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What is bladder cancer?
Bladder cancer begins when cells in the inner lining of the bladder become abnormal. This causes them to grow and divide out of control. As the cancer grows, it may start to spread into the bladder wall. Some of these cancer cells can also break off and travel to other parts of the body.
The treatment for bladder cancer depends on how invasive it is – that is, how far the cancer has grown into the layers of the bladder, and whether there are any signs of cancer outside the bladder.
Non-muscle-invasive bladder cancer (NMIBC) – The cancer cells are found only in the inner lining of the bladder (urothelium) or the next layer of tissue (lamina propria) and haven’t grown into the deeper layers of the bladder wall. These cancers can be classed as low, medium or high risk depending on how they look when examined under a microscope.
Muscle-invasive bladder cancer (MIBC) – The cancer has spread beyond the urothelium and lamina propria into the layer of muscle (muscularis propria), or sometimes through the bladder wall into the surrounding fatty tissue. These cancers can sometimes spread to lymph nodes close to the bladder.
Advanced bladder cancer – The cancer has spread (metastasised) outside of the bladder into other organs of the body.
What are the different types of bladder cancer?
There are three main types of bladder cancer. They are named after the type of cell the cancer starts in.
|urothelial carcinoma||Most bladder cancers (80–90%) are urothelial carcinomas. This type starts in the urothelial cells lining the bladder wall and is also known as transitional cell carcinoma (TCC). Urothelial carcinoma can sometimes occur in the ureters and kidneys.|
|squamous cell carcinoma||This type starts in thin, flat cells in the lining of the bladder. It accounts for 1–2% of all bladder cancers and is more likely to be invasive.|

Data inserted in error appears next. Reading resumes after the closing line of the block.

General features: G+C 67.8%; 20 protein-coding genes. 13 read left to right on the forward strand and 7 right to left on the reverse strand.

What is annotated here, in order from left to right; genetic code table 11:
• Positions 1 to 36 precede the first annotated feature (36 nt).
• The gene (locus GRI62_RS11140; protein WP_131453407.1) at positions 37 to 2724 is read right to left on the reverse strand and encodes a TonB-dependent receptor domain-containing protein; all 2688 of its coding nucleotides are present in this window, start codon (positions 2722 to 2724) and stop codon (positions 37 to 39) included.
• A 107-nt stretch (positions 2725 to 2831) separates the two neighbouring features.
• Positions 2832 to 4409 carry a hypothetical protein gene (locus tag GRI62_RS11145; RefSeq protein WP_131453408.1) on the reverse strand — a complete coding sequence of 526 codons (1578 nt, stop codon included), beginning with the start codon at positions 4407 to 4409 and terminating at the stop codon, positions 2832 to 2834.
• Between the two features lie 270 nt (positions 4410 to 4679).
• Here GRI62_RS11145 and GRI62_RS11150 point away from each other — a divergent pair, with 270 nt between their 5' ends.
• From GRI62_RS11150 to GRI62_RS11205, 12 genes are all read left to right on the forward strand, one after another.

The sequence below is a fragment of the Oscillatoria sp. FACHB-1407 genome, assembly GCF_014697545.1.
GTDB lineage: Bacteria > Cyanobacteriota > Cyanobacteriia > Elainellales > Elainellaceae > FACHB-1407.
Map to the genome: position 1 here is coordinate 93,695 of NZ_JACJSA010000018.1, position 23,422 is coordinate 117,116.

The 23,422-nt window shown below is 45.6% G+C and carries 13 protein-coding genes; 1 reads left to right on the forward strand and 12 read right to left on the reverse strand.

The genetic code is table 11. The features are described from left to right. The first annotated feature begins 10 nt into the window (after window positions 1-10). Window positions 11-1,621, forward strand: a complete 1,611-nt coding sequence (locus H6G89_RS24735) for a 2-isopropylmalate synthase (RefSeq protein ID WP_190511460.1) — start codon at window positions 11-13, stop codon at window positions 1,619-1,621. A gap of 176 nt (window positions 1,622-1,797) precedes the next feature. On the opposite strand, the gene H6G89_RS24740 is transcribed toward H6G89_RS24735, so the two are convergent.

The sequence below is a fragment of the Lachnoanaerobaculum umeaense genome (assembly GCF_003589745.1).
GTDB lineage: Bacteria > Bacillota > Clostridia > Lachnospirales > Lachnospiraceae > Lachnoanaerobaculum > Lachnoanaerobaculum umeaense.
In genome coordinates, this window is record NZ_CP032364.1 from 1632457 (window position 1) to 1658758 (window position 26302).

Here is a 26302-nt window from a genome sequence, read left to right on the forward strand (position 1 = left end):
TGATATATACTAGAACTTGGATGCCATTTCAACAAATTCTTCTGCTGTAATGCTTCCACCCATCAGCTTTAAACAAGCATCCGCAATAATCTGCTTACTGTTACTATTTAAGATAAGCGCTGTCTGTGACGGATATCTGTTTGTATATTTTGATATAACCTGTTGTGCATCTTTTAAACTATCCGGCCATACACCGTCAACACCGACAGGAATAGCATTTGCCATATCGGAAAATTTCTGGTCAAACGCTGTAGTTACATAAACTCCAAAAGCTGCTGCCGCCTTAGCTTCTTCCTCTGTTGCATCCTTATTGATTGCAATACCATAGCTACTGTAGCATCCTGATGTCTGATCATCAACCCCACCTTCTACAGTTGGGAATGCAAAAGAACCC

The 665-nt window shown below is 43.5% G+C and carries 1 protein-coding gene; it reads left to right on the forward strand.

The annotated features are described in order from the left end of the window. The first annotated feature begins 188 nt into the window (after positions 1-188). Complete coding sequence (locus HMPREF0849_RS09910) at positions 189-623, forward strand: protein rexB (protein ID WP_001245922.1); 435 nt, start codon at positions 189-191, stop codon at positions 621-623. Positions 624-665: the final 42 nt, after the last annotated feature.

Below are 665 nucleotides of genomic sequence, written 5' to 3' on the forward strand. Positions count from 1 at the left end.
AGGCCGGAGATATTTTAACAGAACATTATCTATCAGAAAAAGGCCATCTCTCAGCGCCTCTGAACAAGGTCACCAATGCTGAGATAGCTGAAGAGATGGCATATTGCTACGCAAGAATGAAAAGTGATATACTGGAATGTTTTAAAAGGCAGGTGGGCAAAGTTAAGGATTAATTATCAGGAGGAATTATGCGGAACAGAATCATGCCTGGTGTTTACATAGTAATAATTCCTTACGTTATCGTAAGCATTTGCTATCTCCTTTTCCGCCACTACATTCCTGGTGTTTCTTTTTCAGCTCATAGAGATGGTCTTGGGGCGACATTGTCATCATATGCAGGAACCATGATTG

|adenocarcinoma||This cancer develops from the glandular cells in the bladder. It makes up about 1% of all bladder cancers and is likely to be invasive.|
There are also rarer types of bladder cancer. These include sarcomas, which start in the muscle, and aggressive forms called small cell carcinoma, plasmacytoid carcinoma and micropapillary carcinoma.
How common is bladder cancer?
Each year, almost 2800 Australians are diagnosed with bladder cancer. Most people diagnosed with bladder cancer are 60 or older. Men are three times more likely than women to be diagnosed with bladder cancer. About 1 in every 108 men will be diagnosed with bladder cancer before the age of 75, making it one of the top 10 most common cancers in men. For women, the chance is about 1 in 394. However, women are often diagnosed with bladder cancer at a more advanced stage.
Understanding Bladder CancerDownload resource
This information is reviewed by
This information was last reviewed in February 2020 by the following expert content reviewers: Prof Dickon Hayne, UWA Medical School, The University of Western Australia, and Head, Urology, South Metropolitan Health Service, WA; BEAT Bladder Cancer Australia; Dr Anne Capp, Senior Staff Specialist, Radiation Oncology, Calvary Mater Newcastle, NSW; Marc Diocera, Genitourinary Nurse Consultant, Peter MacCallum Cancer Centre, VIC; Dr Peter Heathcote, Senior Urologist, Princess Alexandra Hospital, and Adjunct Professor, Australian Prostate Cancer Research Centre, QLD; Melissa Le Mesurier, Consumer; Dr James Lynam, Medical Oncologist Staff Specialist, Calvary Mater Newcastle and The University of Newcastle, NSW; John McDonald, Consumer; Michael Twycross, Consumer; Rosemary Watson, 13 11 20 Consultant, Cancer Council Victoria.